16 incredible pictures that will make you want to travel during monsoon season

A new BBC2 show documents the stunning occurrences thanks to the greatest weather system on Earth...

In new five-part documentary, Wonders of the Monsoon (8pm October 5 on BBC2), the BBC’s Natural History Unit captures the wonderful occurrences that take place as a result of the rainy season. Travelling throughout Asia and Australasia to the mountains of the Himalayas, jungles of Borneo, and deserts of Northern Australia, filmmakers Paul Williams (Secrets of our Living Planet) and Kathryn Jeffs (Frozen Planet) reveal the remarkable stories about humans and animals, from insects to tigers, orang-utans, herdsmen and stock brokers, who live in the shadow of the monsoon…


“King Parakrama, who reigned in the 1400s, built these temples,” says Williams. “This Buddhist nation believes in the power and the value of nature. That is why Sri Lanka is one of the most wildlife-rich nations on earth, people believe it’s important to protect and conserve their wildlife. This image reflects the essence of the series in many ways; it’s a mixture of spectacular landscapes, people stories and the natural world as well as the monsoon weather system.”

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Double rainbow, Australia

“We filmed the arrival of the monsoons in Australia, and after the storms you would get these dramatic rainbows,” says Jeffs. “These aren’t exclusive to Australia, but the intensity of the light, these immense storms and the moisture in the air gives you the perfect conditions for these rainbow displays.”

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Proboscis monkey, Borneo

“The males have these large noses in order to resonate their honks around the forest, and impress the females. What’s peculiar about proboscis monkeys is that they also have these extremely rotund bellies,” says Williams. “They are known as the cows of the canopy, because like a cow they have a complex digestive stomach, with four compartments. So they can digest slowly and extract the nutrients. It takes them about 50 hours to digest a meal.”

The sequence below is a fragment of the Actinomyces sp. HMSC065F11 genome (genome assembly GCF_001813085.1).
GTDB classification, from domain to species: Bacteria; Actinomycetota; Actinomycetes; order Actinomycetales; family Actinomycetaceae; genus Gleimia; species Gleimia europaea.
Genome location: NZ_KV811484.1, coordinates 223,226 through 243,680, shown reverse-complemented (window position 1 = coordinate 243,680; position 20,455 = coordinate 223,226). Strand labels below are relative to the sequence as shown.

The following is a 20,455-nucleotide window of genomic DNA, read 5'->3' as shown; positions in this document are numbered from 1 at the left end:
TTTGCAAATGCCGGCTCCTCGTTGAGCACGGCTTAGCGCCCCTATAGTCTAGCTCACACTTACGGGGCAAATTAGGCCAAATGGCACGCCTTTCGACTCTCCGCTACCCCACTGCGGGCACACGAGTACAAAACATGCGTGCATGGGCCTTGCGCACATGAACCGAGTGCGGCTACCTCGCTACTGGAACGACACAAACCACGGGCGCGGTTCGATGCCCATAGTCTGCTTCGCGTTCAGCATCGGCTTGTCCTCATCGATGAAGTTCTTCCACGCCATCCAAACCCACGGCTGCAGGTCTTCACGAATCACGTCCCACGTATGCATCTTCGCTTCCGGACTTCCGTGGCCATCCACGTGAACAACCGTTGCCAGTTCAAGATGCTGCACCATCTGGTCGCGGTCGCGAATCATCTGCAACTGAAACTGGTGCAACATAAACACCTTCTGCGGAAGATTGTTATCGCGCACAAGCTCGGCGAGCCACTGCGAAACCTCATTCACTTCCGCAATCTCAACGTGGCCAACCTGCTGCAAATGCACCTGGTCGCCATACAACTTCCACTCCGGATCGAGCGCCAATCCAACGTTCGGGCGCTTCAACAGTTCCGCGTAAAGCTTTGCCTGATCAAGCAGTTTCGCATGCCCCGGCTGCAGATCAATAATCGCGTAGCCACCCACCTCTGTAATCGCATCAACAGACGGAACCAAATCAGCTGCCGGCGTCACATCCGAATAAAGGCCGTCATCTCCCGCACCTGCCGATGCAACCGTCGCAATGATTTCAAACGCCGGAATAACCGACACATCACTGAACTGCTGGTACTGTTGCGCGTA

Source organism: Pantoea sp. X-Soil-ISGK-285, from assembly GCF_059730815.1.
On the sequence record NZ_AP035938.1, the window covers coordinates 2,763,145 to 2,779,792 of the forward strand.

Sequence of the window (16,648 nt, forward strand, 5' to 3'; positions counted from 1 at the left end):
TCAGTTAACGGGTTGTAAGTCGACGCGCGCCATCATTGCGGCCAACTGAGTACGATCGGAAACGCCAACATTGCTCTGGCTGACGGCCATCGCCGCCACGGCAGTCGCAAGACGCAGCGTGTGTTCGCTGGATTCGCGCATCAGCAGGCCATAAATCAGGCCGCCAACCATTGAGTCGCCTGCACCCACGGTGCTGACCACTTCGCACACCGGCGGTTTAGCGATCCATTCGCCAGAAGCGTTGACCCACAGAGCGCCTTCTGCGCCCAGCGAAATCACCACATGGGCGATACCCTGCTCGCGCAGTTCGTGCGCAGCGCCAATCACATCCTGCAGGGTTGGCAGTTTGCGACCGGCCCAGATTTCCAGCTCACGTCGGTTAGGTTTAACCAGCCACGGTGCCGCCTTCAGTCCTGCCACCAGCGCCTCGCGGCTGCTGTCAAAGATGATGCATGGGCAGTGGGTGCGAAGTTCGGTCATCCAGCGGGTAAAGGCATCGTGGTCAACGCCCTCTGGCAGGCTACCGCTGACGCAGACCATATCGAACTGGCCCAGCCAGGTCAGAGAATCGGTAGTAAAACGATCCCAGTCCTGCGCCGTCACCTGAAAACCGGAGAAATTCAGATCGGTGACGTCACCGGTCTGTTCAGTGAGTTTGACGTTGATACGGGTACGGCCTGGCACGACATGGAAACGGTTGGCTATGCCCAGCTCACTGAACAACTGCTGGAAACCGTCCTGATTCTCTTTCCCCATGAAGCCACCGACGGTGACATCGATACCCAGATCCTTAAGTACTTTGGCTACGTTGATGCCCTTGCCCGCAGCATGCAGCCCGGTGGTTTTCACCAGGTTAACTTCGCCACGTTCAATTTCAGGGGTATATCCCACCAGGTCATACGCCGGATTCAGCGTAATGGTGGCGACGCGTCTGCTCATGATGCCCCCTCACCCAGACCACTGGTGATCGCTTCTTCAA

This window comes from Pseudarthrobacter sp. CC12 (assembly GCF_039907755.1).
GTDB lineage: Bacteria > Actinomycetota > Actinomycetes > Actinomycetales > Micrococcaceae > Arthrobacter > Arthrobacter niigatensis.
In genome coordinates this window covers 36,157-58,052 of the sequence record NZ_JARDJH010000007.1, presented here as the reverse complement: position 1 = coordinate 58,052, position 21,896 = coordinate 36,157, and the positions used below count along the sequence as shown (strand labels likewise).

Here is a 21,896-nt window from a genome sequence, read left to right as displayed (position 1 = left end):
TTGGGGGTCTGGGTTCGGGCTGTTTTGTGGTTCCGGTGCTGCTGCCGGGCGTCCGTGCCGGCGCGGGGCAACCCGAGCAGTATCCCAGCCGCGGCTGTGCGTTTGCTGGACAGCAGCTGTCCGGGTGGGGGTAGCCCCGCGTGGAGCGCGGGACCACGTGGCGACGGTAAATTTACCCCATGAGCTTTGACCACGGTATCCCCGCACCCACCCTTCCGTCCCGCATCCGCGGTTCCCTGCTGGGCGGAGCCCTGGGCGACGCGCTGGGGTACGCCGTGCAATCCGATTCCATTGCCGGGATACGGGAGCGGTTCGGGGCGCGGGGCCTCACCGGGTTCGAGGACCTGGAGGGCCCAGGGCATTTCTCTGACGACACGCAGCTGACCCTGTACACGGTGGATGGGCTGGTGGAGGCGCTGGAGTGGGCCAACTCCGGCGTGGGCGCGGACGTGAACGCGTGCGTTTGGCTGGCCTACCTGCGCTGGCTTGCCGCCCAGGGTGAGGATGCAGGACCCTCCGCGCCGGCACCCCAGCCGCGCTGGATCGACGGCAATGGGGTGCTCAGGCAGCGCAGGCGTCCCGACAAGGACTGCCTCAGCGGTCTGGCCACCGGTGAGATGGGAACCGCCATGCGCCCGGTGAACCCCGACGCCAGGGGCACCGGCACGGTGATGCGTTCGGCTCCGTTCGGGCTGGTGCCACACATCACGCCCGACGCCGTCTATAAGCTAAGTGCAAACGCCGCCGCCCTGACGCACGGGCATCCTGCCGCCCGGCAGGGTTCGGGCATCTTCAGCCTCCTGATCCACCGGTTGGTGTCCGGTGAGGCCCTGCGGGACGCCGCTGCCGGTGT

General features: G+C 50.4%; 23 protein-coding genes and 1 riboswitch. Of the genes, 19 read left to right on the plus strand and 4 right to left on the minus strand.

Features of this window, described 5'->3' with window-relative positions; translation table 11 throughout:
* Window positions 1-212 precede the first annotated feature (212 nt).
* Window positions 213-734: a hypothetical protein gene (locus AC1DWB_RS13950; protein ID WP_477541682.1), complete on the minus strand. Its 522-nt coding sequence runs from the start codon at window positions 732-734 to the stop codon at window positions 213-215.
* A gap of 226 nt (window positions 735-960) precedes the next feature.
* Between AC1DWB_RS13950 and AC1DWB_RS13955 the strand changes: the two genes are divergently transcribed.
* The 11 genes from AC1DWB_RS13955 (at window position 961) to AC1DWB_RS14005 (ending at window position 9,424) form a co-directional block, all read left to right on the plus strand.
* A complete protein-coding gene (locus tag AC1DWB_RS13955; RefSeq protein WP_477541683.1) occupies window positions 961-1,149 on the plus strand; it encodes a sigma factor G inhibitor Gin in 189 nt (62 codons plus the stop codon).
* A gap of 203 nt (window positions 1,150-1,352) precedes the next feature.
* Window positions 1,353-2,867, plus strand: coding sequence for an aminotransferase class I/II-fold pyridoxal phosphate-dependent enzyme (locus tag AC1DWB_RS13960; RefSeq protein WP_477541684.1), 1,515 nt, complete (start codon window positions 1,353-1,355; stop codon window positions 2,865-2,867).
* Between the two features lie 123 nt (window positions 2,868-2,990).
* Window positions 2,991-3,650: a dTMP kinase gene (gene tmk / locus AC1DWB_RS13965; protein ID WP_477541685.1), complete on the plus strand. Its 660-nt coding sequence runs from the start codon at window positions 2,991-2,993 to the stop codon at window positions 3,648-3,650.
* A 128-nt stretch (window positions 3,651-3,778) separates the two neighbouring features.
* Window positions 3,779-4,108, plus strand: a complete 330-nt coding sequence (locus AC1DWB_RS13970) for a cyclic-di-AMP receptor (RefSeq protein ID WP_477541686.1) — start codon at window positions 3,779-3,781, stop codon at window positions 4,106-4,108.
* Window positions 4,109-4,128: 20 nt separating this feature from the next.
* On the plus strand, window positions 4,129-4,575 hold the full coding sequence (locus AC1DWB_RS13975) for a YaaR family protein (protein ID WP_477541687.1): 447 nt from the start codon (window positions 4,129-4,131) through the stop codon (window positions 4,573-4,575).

“Borneo is on the equator, and it experiences two monsoons,” says Jeffs. “There are these incredible downpours, and input of water. What you have are rain forests, and vast quantities of rain that has been pouring down in this area for millions of years. What you don’t have is volcanos, which offer an incredible input of nutrients. The soil is nutrient deficient, because it’s been washed by the rains. Because of that, all the plants have to protect their nutrients as much as possible, so they have massive amounts of tannins in the leaves, which are very hard to digest. This keeps mammal numbers low, it’s only animals like the proboscis monkeys, with their complex stomachs and extended intestines, that are able to extract any goodness out of the leaves.”

Holi festival, India

“The festival of colour, Holi, is celebrated across the world by Hindus and across India,” says Jeffs. “We went to the epicentre of the celebration of Holi, which is Mathura. It’s a town where there are several villages that all have their individual takes on the Holi ceremony, over a period of about 10 days. All normal life just stops and everyone goes completely nuts. There are endless water colour fights for the whole week. It’s centred around the temples, it is believed that Mathura is the birthplace of Krishna. But when you look at the deep-routed origins of Holi, it was always celebrated at the turning of winter to spring. It’s essentially a New Year celebration and is about looking forward to the future. It would be celebrated in rural areas, by farmers and growers by splashing coloured water. It was a way of making a prayer and hoping for good monsoon rains to come.”

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Tiger, forest of Kanha,  Madhya Pradesh, India